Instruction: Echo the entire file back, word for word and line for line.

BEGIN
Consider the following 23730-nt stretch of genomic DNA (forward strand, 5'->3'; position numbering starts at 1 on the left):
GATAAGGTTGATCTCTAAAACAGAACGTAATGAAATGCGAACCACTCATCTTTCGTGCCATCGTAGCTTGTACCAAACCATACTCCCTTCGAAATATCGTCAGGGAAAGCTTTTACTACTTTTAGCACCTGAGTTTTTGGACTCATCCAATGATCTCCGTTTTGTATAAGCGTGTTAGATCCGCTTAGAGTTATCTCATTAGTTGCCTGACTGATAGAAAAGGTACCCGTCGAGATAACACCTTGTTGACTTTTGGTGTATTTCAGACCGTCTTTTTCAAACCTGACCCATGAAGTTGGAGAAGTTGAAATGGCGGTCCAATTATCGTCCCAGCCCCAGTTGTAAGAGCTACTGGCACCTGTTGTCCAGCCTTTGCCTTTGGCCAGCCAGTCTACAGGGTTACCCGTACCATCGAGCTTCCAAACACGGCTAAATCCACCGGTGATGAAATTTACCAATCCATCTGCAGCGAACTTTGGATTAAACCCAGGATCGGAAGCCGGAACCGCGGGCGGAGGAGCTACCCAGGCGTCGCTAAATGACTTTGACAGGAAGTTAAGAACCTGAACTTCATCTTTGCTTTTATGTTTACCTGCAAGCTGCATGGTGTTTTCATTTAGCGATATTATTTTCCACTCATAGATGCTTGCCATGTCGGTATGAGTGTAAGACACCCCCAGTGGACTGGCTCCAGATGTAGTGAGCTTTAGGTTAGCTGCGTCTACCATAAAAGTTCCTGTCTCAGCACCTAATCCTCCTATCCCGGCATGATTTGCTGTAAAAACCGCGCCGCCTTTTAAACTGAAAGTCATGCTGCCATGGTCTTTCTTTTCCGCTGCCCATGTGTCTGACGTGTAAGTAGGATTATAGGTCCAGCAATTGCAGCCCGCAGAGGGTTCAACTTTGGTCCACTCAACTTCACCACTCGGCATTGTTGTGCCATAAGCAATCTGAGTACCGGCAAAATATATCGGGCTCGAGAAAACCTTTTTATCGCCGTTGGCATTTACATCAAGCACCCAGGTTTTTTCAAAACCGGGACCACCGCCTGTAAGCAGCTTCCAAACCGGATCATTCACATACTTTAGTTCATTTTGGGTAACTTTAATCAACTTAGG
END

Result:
Consider the following 23730-nt stretch of genomic DNA (forward strand, 5'->3'; position numbering starts at 1 on the left):
GATAAGGTTGATCTCTAAAACAGAACGTAATGAAATGCGAACCACTCATCTTTCGTGCCATCGTAGCTTGTACCAAACCATACTCCCTTCGAAATATCGTCAGGGAAAGCTTTTACTACTTTTAGCACCTGAGTTTTTGGACTCATCCAATGATCTCCGTTTTGTATAAGCGTGTTAGATCCGCTTAGAGTTATCTCATTAGTTGCCTGACTGATAGAAAAGGTACCCGTCGAGATAACACCTTGTTGACTTTTGGTGTATTTCAGACCGTCTTTTTCAAACCTGACCCATGAAGTTGGAGAAGTTGAAATGGCGGTCCAATTATCGTCCCAGCCCCAGTTGTAAGAGCTACTGGCACCTGTTGTCCAGCCTTTGCCTTTGGCCAGCCAGTCTACAGGGTTACCCGTACCATCGAGCTTCCAAACACGGCTAAATCCACCGGTGATGAAATTTACCAATCCATCTGCAGCGAACTTTGGATTAAACCCAGGATCGGAAGCCGGAACCGCGGGCGGAGGAGCTACCCAGGCGTCGCTAAATGACTTTGACAGGAAGTTAAGAACCTGAACTTCATCTTTGCTTTTATGTTTACCTGCAAGCTGCATGGTGTTTTCATTTAGCGATATTATTTTCCACTCATAGATGCTTGCCATGTCGGTATGAGTGTAAGACACCCCCAGTGGACTGGCTCCAGATGTAGTGAGCTTTAGGTTAGCTGCGTCTACCATAAAAGTTCCTGTCTCAGCACCTAATCCTCCTATCCCGGCATGATTTGCTGTAAAAACCGCGCCGCCTTTTAAACTGAAAGTCATGCTGCCATGGTCTTTCTTTTCCGCTGCCCATGTGTCTGACGTGTAAGTAGGATTATAGGTCCAGCAATTGCAGCCCGCAGAGGGTTCAACTTTGGTCCACTCAACTTCACCACTCGGCATTGTTGTGCCATAAGCAATCTGAGTACCGGCAAAATATATCGGGCTCGAGAAAACCTTTTTATCGCCGTTGGCATTTACATCAAGCACCCAGGTTTTTTCAAAACCGGGACCACCGCCTGTAAGCAGCTTCCAAACCGGATCATTCACATACTTTAGTTCATTTTGGGTAACTTTAATCAACTTAGG